A Forgotten Minority: The Return of the Auslandsdeutsche to Germany in 1919-20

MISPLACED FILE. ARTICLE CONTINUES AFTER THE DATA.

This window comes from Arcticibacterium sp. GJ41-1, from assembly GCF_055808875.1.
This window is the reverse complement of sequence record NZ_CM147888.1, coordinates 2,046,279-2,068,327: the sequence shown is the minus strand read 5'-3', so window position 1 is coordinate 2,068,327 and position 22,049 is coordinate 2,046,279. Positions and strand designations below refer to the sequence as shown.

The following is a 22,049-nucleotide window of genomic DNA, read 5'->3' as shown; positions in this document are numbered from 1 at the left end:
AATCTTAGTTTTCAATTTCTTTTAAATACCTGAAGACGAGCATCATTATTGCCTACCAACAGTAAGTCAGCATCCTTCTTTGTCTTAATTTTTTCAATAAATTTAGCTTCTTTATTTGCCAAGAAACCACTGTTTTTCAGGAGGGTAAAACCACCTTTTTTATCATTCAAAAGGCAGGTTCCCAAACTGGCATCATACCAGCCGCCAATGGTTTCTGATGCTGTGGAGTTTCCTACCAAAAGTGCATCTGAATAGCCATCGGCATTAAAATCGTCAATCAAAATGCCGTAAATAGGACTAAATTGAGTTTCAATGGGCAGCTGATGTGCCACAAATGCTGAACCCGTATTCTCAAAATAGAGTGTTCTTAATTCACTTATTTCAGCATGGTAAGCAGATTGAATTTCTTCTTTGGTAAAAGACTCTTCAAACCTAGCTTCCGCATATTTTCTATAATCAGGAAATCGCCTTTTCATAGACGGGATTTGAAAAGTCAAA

This article examines the expulsion of Germans abroad (Auslandsdeutsche) from Allied countries and colonial empires in the aftermath of the First World War, and their somewhat negative reception in Weimar Germany in 1919-20. It does so against the background of what it identifies as a re-territorialisation of German national identity, beginning during the war itself and leading to an abrupt reversal of previous trends towards the inclusion of Germans abroad within broader transnational notions of Germanness (Deutschtum), rights to citizenship and aspirations to world power status. Re-territorialisation was not born out of the logic of de-territorialisation and Weltpolitik in any dialectical sense, however. Rather, its causes were largely circumstantial: the outbreak of global war in 1914, the worldwide economic and naval blockade of Imperial Germany, and its final defeat in 1918. Nonetheless, its implications were substantial, particularly for the way in which minority German groups living beyond Germany’s new borders were constructed in official and non-official discourses in the period after 1919-20.
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